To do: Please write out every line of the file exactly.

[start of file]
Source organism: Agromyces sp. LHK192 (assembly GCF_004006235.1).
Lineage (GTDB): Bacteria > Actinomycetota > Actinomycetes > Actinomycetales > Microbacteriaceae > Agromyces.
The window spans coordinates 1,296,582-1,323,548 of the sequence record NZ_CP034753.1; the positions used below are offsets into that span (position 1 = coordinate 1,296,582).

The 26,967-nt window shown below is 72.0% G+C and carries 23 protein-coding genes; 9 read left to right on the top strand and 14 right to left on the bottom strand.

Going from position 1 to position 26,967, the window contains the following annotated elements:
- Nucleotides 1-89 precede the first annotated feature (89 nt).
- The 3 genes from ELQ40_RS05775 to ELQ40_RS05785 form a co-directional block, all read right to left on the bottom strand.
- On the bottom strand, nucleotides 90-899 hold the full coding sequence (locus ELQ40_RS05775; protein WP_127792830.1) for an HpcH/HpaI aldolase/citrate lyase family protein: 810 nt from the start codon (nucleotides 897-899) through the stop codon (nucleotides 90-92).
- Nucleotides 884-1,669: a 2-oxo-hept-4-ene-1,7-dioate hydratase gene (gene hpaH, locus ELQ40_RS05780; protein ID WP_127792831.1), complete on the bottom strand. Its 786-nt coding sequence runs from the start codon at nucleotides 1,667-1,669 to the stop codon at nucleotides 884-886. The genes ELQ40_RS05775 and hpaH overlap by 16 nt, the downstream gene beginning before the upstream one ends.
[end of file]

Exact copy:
Source organism: Agromyces sp. LHK192 (assembly GCF_004006235.1).
Lineage (GTDB): Bacteria > Actinomycetota > Actinomycetes > Actinomycetales > Microbacteriaceae > Agromyces.
The window spans coordinates 1,296,582-1,323,548 of the sequence record NZ_CP034753.1; the positions used below are offsets into that span (position 1 = coordinate 1,296,582).

The 26,967-nt window shown below is 72.0% G+C and carries 23 protein-coding genes; 9 read left to right on the top strand and 14 right to left on the bottom strand.

Going from position 1 to position 26,967, the window contains the following annotated elements:
- Nucleotides 1-89 precede the first annotated feature (89 nt).
- The 3 genes from ELQ40_RS05775 to ELQ40_RS05785 form a co-directional block, all read right to left on the bottom strand.
- On the bottom strand, nucleotides 90-899 hold the full coding sequence (locus ELQ40_RS05775; protein WP_127792830.1) for an HpcH/HpaI aldolase/citrate lyase family protein: 810 nt from the start codon (nucleotides 897-899) through the stop codon (nucleotides 90-92).
- Nucleotides 884-1,669: a 2-oxo-hept-4-ene-1,7-dioate hydratase gene (gene hpaH, locus ELQ40_RS05780; protein ID WP_127792831.1), complete on the bottom strand. Its 786-nt coding sequence runs from the start codon at nucleotides 1,667-1,669 to the stop codon at nucleotides 884-886. The genes ELQ40_RS05775 and hpaH overlap by 16 nt, the downstream gene beginning before the upstream one ends.